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Manitoba, Canada & DST

Manitoba - Legislation tabled

The Manitoba government plans to follow the lead of the United States by extending daylight time in the province by four weeks, beginning in March, 2007.

"It's important for trucking and other industries to keep the same time as other jurisdictions", Manitoba Premier Gary Doer said - 20 October 2005.

Winnipeg, Manitoba 2 November 2005

Intergovernmental Affairs and Trade Minister Scott Smith today introduced legislation that would extend daylight saving time in Manitoba by four weeks. Starting in 2007, daylight saving time would start on the second Sunday in March and end on the first Sunday in November.

The change would mean that clocks would be advanced three weeks earlier in the spring and for one week later in the fall.

The decision was made after the U.S. government passed a law in an omnibus energy bill that extends daylight saving time beginning in March 2007.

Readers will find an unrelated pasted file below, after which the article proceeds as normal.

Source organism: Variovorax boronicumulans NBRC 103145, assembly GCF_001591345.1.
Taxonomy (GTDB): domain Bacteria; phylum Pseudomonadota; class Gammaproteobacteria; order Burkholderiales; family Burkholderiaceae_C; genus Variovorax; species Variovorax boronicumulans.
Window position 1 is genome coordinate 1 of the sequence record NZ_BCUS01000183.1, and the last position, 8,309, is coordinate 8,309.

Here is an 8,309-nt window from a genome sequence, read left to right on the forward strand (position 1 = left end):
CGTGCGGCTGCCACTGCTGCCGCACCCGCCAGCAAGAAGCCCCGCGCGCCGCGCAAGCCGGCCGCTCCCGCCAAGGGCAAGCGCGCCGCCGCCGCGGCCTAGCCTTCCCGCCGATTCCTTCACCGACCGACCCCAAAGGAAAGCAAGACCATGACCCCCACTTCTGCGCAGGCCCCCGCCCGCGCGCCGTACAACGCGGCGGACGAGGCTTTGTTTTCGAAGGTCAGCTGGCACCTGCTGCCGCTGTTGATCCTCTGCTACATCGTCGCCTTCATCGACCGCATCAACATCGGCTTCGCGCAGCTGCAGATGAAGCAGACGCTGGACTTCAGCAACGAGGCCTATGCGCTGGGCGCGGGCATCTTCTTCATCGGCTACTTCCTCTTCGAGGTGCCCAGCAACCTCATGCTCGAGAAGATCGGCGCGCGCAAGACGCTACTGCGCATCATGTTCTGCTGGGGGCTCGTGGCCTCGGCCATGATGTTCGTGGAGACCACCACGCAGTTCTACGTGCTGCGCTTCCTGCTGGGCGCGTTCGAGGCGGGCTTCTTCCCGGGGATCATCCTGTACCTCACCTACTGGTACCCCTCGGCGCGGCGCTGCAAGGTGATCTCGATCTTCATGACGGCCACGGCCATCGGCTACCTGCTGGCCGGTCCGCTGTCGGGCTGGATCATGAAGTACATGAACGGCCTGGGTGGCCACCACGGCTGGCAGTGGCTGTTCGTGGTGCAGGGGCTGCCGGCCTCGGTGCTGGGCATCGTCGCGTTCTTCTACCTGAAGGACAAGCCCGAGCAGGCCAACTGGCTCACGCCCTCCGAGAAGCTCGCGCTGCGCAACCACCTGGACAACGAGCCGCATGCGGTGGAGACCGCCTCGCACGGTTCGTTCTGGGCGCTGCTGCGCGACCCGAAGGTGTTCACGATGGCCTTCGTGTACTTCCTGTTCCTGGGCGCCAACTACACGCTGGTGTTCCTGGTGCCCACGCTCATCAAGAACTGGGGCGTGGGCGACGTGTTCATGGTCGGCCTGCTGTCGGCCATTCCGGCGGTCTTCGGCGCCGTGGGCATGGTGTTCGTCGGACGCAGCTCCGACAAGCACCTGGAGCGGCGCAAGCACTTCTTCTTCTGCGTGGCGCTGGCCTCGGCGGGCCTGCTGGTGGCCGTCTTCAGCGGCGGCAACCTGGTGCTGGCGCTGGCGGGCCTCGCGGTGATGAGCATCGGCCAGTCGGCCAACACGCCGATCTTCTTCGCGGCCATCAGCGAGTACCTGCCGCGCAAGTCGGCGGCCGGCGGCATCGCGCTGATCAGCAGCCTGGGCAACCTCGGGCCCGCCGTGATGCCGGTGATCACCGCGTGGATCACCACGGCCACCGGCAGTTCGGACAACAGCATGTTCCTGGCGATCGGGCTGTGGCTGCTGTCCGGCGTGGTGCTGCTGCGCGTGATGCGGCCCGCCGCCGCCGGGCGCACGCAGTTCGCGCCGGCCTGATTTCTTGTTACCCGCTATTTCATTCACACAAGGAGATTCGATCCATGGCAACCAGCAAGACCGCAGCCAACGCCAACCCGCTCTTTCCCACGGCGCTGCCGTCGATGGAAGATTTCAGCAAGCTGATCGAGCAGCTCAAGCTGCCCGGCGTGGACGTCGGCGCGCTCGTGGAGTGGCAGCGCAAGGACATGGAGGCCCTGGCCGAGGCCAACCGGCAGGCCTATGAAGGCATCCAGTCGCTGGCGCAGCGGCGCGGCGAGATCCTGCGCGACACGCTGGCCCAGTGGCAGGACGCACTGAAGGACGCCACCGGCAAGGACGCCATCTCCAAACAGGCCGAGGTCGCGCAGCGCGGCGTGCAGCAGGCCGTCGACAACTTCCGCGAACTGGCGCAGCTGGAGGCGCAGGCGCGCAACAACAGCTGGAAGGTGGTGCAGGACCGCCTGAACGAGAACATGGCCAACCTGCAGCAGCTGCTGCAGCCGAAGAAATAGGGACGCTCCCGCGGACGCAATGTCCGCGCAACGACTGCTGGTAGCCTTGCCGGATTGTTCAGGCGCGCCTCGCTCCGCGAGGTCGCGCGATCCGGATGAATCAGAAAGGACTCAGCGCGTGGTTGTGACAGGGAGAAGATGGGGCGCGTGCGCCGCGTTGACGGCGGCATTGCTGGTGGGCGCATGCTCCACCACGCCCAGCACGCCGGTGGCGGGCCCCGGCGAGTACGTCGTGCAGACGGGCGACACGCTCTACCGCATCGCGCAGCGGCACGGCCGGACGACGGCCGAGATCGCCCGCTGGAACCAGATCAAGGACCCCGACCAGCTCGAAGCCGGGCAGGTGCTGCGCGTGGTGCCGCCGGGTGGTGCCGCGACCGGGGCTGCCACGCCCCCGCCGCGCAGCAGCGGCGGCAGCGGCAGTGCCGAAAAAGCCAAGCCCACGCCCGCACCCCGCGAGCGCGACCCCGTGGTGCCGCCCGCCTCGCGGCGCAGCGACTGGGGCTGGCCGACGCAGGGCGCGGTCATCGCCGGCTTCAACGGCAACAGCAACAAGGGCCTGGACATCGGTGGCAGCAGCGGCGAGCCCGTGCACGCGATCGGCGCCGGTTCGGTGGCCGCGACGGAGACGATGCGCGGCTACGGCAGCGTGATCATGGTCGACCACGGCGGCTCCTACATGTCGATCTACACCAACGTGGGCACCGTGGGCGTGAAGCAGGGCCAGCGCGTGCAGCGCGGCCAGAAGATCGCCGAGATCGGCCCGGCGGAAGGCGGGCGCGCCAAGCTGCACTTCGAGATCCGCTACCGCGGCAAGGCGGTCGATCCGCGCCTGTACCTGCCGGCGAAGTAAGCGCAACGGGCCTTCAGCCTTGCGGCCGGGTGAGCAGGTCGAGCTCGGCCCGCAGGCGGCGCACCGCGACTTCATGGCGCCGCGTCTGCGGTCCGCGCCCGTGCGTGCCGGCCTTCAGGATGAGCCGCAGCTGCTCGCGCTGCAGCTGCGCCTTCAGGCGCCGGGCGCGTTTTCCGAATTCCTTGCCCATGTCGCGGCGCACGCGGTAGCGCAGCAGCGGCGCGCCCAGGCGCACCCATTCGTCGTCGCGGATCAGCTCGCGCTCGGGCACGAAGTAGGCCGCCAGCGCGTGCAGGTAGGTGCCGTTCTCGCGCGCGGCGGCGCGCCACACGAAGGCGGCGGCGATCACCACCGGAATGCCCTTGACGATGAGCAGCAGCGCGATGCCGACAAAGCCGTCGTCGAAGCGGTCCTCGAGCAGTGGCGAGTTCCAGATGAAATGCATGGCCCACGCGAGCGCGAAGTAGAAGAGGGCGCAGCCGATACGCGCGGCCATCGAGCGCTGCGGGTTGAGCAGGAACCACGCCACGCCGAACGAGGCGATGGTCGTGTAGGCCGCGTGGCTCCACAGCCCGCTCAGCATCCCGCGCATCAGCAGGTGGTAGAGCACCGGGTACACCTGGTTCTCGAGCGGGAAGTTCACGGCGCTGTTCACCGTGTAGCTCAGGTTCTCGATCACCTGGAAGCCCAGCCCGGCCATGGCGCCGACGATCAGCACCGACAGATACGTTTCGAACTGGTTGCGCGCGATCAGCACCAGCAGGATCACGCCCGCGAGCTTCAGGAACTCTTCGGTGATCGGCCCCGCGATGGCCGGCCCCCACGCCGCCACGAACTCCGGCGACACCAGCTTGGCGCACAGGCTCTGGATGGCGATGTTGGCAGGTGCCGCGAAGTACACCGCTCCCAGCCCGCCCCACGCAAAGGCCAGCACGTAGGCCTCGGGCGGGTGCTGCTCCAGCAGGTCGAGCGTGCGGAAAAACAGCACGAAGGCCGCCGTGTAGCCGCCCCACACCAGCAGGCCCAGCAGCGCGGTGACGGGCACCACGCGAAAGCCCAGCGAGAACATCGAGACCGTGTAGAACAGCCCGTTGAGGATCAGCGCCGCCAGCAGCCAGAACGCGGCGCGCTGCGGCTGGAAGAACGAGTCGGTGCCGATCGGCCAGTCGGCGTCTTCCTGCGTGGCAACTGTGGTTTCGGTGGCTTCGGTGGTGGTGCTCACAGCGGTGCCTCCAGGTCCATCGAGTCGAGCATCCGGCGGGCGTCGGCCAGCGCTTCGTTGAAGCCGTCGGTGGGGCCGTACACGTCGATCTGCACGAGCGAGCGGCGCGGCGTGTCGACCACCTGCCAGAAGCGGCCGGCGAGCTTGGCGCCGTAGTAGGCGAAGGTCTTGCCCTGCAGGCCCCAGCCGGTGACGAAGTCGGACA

"Stakeholders have raised concerns that by not synchronizing Manitoba’s clocks with those in the central time zone south of the border, difficulties would occur at border crossings and with airlines flights into the United States," said Smith. "Not only will this legislation add daylight to evening hours for four additional weeks but it will also ensure that trade with the United States is not affected. As a province that does a lot of trade with our southern neighbour, it is very important for us to have times that are consistent at the border."

Currently, Manitobans advance their clocks forward by one hour at 2 a.m. on the first Sunday in April and turn them back at 2 a.m. the last Sunday in October.


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